[Show abstract][Hide abstract] ABSTRACT: The processed food sector in low- and middle-income countries has grown rapidly. Little is understood about its effect on obesity. Using data from 14,976 participants aged two and older in the 2011 China Health and Nutrition Survey, this paper examines patterns of processed food consumption and their impacts on obesity while considering the endogeneity of those who purchase processed foods. A major assumption of our analysis of the impact of processed foods on overweight and obesity was that the consumption of processed foods is endogenous due to their accessibility and urbanicity levels. The results show that 74.5% of participants consumed processed foods, excluding edible oils and other condiments; 28.5% of participants' total daily energy intake (EI) was from processed foods. Children and teenagers in megacities had the highest proportion of EI (40.2%) from processed foods. People who lived in megacities or highly urbanized neighborhoods with higher incomes and educational achievement consumed more processed foods. When controlling for endogeneity, only the body mass index (BMI) and risk of being overweight of children ages two to eighteen are adversely associated with processed foods (+4.97 BMI units, 95% confidence interval (CI): 1.66-8.28; odds ratio (OR) = 3.63, 95% CI: 1.45-9.13). Processed food purchases represent less than a third of current Chinese food purchases. However, processed food purchases are growing at the rate of 50% per year, and we must begin to understand the implications for the future.
[Show abstract][Hide abstract] ABSTRACT: Coincident with economic development, China has experienced a marked transition from undernutrition to overweight/obesity over the last few decades. We aimed to explore the burden of under- and overnutrition and nutrient adequacy among 2-12-year-old Chinese children.
We included anthropometry, dietary intake and biomarkers from 2-12-year-olds who participated in the 2009-2011 China Health and Nutrition Survey (n=1191 in 2009; n=1648 in 2011). Dietary intakes were compared with the 2013 Chinese Dietary Recommended Intakes.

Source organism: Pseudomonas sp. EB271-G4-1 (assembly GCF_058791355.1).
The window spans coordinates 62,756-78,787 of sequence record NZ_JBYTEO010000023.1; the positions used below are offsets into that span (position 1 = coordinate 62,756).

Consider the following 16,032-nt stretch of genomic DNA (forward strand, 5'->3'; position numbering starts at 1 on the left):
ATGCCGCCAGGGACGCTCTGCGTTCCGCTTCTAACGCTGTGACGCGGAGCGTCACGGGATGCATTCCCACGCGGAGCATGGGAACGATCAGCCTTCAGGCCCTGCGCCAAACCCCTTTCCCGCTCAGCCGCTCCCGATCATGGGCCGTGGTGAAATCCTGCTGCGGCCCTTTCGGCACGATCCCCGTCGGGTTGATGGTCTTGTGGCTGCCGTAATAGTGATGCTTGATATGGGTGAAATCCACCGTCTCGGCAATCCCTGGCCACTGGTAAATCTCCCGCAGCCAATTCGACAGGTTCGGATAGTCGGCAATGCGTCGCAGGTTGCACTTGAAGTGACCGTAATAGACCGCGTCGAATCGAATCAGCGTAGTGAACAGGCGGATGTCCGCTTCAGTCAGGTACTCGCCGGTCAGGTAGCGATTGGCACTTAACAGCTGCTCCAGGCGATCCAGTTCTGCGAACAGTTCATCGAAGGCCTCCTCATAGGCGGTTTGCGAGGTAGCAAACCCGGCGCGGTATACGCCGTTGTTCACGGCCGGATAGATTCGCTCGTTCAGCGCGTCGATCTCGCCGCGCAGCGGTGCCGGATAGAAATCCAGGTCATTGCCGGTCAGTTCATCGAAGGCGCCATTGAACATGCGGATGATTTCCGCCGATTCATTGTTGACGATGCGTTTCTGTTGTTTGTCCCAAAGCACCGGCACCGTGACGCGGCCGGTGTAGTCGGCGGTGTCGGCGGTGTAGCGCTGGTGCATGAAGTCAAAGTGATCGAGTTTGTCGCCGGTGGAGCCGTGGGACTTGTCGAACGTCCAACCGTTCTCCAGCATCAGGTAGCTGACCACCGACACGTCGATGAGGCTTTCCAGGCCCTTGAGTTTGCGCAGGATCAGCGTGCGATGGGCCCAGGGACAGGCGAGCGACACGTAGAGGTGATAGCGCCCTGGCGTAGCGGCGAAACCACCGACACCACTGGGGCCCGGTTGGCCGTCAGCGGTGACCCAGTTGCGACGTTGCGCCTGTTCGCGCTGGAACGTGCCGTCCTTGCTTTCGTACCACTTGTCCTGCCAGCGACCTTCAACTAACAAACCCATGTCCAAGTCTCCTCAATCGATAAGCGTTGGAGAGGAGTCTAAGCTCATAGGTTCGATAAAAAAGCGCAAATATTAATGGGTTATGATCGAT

In 2011, ~19% of 2-6-year-old children were underweight, 4% were stunted, 10% were overweight and 12% were obese. Among 7-12-year-old children, stunting was almost 0%, whereas ~21% were underweight, 13% were overweight and 6% were obese in 2011. Overweight and obesity were more prevalent among children from urban areas and higher income households. In particular, 2-6-year-old children from urban areas and higher income households experienced the highest increase in obesity from 2009 to 2011 (P<0.05). Children from urban areas and higher income households had overall higher intakes of total daily energy and most macro- and micronutrients (P<0.05). However, a significant proportion of children did not meet the recommendations for important micronutrients.
Underweight and stunting currently coexist with overweight and obesity among Chinese children <12-year-old. We found critical disparities in the prevalence of under- and overweight/obesity, as well as in nutrient intakes and dietary adequacies between children from different incomes, revealing that the burden of childhood under- and overnutrition may constitute a public health concern in modern China.European Journal of Clinical Nutrition advance online publication, 1 July 2015; doi:10.1038/ejcn.2015.106.
European journal of clinical nutrition 07/2015; DOI:10.1038/ejcn.2015.106 · 2.71 Impact Factor
[Show abstract][Hide abstract] ABSTRACT: To examine the acceptability and feasibility of using smartphone technology to assess beverage intake and evaluate whether the feasibility of smartphone use is greater among key sub-populations.
An acceptability and feasibility study of recording the video dietary record, the acceptability of the ecological momentary assessment (EMA), wearing smartphones and whether the videos helped participants recall intake after a cross-over validation study.
Rural and urban area in Shanghai, China.
Healthy adults (n 110) aged 20-40 years old.
Most participants reported that the phone was acceptable in most aspects, including that videos were easy to use (70 %), helped with recalls (77 %), EMA reminders helped them record intake (75 %) and apps were easy to understand (85 %). However, 49 % of the participants reported that they had trouble remembering to take videos of the beverages before consumption or 46 % felt embarrassed taking videos in front of others. Moreover, 72 % reported that the EMA reminders affected their consumption. When assessing overall acceptability of using smartphones, 72 % of the participants were favourable responders. There were no statistically significant differences in overall acceptability for overweight v. normal-weight participants or for rural v. urban residents. However, we did find that the overall acceptability was higher for males (81 %) than females (61 %, P=0·017).